"Light Touch" SB 50 Returns
Sen. Scott Wiener has unveiled a new version of his SB 50 in a new bill, SB 902. The new bill would permit duplexes, triplexes, and fourplexes by right in most residential neighborhoods in California, depending on the size of the jurisdiction. The bill would also permit local governments to override voter-approved initiatives to permit projects of 10 units or more. Wiener called the new bill "baseline zoning for the state." The Los Angeles Times account of SB 902 can be found here while the bill's text can be found here.
League of Cities Proposes Housing Plan Based on Local Control
Meanwhile, the League of California Cities unveiled a production proposal that, if fully implemented, would lay the foundation for the immediate production of much needed housing. With broad support from the board, which consists of mayors, council members and appointed officials, the proposal has a better chance at implementation than previous proposals that "missed the mark," League President John Dunbar said in a statement The proposal emphasizes the need to secure long-term funding, pointing to SB 795, a property tax levy, and ACA 1, a bill that lowers voter threshold for affordable housing funding approval, as two currently pending bills that could create a long-term funding pool. The proposal also includes a menu of immediate actions cities would be required to choose from and adopt spur housing production. Cities may, for example, adopt an accessory dwelling unit ordinance, an inclusionary housing ordinance, or a transit-oriented development (TOD). Or cities may approach the program from a cost standpoint: reduce development fees, develop objective design review standards, and streamline housing approval processes. The proposal, which has been shared with Gov. Gavin Newsom's office and legislative leaders, will be a key topic during the League's Legislative Action Day, April 22.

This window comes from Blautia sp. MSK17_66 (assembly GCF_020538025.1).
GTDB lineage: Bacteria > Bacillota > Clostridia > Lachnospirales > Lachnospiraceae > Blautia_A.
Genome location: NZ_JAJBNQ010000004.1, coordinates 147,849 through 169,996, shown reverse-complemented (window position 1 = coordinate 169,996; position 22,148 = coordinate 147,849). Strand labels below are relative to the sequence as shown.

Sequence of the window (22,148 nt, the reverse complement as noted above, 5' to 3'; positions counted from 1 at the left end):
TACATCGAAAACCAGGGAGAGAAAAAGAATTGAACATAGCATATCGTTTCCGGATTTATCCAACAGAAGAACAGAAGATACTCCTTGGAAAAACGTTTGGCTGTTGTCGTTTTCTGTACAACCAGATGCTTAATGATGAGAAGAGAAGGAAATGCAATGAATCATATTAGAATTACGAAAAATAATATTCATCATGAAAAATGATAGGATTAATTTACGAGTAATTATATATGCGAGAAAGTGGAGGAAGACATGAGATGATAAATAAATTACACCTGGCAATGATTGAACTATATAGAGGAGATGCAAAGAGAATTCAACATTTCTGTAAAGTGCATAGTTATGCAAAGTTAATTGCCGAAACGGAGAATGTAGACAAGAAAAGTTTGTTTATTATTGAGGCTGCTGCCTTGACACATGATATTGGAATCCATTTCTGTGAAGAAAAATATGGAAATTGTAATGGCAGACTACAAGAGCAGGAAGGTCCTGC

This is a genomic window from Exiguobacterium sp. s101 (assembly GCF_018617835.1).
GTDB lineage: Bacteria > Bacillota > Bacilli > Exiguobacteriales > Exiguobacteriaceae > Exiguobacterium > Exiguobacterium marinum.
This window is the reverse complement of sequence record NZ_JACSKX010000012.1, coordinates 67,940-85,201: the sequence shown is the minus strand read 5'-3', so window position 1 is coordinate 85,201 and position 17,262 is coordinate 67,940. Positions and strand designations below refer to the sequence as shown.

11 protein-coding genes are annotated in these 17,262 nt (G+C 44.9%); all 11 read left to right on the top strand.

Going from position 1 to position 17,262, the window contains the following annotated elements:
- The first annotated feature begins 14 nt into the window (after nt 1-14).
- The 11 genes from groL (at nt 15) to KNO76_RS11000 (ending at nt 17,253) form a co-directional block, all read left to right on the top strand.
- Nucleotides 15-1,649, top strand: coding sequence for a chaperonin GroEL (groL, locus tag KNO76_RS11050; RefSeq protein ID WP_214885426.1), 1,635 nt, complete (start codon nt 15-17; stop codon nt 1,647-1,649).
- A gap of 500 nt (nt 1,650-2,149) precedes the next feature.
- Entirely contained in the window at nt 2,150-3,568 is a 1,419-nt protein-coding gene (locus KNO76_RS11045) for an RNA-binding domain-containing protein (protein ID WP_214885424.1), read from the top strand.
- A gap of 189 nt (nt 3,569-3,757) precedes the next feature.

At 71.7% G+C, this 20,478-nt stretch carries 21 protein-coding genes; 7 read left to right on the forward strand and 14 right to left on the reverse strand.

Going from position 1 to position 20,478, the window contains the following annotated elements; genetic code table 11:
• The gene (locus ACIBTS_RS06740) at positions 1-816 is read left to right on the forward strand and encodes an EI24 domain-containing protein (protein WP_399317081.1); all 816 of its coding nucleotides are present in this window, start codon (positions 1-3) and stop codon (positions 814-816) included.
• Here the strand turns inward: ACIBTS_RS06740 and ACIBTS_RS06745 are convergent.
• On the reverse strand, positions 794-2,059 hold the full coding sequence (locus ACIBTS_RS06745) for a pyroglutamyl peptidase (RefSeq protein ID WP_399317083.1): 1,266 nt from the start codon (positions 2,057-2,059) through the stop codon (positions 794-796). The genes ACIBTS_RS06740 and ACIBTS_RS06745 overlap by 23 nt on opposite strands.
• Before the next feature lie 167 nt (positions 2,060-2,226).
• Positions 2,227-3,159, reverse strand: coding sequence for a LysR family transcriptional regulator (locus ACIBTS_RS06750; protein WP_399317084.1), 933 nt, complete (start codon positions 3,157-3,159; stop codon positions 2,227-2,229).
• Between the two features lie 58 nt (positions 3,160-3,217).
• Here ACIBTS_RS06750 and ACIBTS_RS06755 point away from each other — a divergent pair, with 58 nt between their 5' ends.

Thousands of Affordable Units at Risk in Bay Area
An annual report from California Housing Partnership, a San Francisco-based nonprofit, warns that while the Bay Area didn't lose affordable apartments due to conversions to market-rate housing last year, low-income residents are more at risk than ever. As outlined in the report, since 1997, the Bay Area lost over 2,000 subsidized, rent-restricted apartments. Another 5,300 are at risk of disappearing as tax credits and subsides from federal and state agencies are set to expire. Los Angles County has the largest concentration of at-risk homes, with more than 5,000 subsidized affordable units converted to market-rate units since 1997, but counties all over California have lost affordable housing stock, including Alameda County (683), Contra Costa County (410), San Francisco County (115), San Mateo County (201), and Santa Clara County (719). Statewide, over 15,000 affordable units have been lost; another 31,800 are considered at risk. "We could actually see a situation where instead of increasing the stock of affordable housing, we're falling further behind," said Jeffrey Buchanan, director of public policy for Working Partnerships USA, a San Jose nonprofit that advocates on behalf of renters.
Survey Details Automobile Use In Los Angeles